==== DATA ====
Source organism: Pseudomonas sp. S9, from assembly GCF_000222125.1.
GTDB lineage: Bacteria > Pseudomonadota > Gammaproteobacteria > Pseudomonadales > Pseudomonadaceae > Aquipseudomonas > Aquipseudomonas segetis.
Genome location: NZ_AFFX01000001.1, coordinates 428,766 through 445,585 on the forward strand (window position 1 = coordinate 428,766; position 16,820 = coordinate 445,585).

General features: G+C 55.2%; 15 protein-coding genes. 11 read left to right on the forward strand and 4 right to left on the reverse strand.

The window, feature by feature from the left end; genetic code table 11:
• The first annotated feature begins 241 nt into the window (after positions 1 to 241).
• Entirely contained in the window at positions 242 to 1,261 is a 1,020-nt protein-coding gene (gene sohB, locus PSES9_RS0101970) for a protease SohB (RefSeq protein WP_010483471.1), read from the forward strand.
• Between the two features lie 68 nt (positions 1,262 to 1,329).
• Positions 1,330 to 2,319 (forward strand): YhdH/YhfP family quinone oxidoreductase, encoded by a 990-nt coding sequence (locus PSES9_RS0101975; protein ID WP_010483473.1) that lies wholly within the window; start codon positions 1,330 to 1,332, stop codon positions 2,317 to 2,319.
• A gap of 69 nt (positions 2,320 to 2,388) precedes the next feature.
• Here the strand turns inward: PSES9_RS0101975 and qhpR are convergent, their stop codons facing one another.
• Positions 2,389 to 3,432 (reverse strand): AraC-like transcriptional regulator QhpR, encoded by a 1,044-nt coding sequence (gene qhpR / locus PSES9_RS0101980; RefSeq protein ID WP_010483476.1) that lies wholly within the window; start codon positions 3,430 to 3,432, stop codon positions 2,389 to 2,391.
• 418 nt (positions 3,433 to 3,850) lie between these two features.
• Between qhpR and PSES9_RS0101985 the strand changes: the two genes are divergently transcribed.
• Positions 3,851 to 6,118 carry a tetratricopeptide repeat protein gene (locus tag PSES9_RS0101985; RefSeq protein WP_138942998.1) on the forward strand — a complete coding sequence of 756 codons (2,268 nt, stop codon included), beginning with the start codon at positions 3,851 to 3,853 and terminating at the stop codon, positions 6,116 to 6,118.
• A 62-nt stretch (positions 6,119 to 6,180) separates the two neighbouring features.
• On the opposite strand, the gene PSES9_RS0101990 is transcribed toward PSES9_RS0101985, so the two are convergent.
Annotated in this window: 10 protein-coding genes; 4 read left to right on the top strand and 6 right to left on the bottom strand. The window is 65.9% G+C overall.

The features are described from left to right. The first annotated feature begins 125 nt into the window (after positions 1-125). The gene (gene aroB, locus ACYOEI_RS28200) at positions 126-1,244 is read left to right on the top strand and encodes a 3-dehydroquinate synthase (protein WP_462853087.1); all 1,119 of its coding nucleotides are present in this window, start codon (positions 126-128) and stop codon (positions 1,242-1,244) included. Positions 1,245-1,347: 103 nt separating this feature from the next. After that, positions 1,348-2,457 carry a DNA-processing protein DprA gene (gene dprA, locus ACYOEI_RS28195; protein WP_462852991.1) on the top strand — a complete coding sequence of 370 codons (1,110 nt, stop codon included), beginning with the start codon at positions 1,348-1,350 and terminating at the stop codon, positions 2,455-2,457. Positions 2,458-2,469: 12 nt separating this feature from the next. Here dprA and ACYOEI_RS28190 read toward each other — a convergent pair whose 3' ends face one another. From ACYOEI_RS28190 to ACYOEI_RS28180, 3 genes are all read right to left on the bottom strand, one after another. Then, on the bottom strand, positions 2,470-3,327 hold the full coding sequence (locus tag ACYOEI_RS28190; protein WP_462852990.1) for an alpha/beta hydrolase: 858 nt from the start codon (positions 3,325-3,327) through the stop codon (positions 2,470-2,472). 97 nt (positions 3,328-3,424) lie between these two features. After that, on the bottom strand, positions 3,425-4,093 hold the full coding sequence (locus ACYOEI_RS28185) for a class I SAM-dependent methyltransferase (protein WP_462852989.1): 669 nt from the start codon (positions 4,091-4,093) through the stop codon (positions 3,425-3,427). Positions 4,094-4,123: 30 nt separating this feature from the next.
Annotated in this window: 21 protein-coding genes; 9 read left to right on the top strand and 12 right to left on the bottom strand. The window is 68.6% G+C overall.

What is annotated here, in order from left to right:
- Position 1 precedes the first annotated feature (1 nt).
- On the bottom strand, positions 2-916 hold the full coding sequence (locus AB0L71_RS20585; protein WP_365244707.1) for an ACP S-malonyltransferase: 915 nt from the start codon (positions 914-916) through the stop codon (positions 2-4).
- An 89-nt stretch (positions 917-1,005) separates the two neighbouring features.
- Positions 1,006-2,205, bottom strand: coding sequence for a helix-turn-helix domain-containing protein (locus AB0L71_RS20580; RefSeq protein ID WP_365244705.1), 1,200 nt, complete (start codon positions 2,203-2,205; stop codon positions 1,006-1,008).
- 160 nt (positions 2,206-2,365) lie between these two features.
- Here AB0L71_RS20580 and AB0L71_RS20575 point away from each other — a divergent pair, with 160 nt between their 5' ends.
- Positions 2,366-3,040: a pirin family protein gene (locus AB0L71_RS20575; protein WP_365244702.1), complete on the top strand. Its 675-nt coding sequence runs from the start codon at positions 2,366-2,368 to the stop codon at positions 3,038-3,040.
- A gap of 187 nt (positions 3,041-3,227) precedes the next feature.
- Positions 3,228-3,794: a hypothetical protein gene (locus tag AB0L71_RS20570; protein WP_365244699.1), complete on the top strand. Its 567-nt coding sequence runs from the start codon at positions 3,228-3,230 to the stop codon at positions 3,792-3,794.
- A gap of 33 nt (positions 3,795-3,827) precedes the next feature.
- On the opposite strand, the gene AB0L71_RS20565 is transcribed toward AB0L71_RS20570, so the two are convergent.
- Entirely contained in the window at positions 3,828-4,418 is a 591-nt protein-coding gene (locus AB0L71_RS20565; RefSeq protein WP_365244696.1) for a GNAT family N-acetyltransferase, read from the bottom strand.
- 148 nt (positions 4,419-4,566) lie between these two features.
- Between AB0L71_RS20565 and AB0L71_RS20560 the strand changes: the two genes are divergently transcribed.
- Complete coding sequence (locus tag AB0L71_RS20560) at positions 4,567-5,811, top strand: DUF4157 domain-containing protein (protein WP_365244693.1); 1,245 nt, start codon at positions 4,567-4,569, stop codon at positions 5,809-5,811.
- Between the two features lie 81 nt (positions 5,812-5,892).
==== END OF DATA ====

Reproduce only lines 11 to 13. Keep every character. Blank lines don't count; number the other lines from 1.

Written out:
• Here the strand turns inward: PSES9_RS0101975 and qhpR are convergent, their stop codons facing one another.
• Positions 2,389 to 3,432 (reverse strand): AraC-like transcriptional regulator QhpR, encoded by a 1,044-nt coding sequence (gene qhpR / locus PSES9_RS0101980; RefSeq protein ID WP_010483476.1) that lies wholly within the window; start codon positions 3,430 to 3,432, stop codon positions 2,389 to 2,391.
• 418 nt (positions 3,433 to 3,850) lie between these two features.